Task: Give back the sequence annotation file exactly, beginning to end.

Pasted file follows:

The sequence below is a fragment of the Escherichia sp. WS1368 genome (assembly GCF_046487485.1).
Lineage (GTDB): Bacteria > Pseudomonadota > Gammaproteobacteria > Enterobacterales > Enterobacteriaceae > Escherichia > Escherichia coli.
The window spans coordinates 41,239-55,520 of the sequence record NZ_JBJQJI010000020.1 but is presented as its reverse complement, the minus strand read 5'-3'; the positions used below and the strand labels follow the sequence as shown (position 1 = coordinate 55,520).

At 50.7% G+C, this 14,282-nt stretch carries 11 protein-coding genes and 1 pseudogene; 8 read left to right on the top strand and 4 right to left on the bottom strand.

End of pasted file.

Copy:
The sequence below is a fragment of the Escherichia sp. WS1368 genome (assembly GCF_046487485.1).
Lineage (GTDB): Bacteria > Pseudomonadota > Gammaproteobacteria > Enterobacterales > Enterobacteriaceae > Escherichia > Escherichia coli.
The window spans coordinates 41,239-55,520 of the sequence record NZ_JBJQJI010000020.1 but is presented as its reverse complement, the minus strand read 5'-3'; the positions used below and the strand labels follow the sequence as shown (position 1 = coordinate 55,520).

At 50.7% G+C, this 14,282-nt stretch carries 11 protein-coding genes and 1 pseudogene; 8 read left to right on the top strand and 4 right to left on the bottom strand.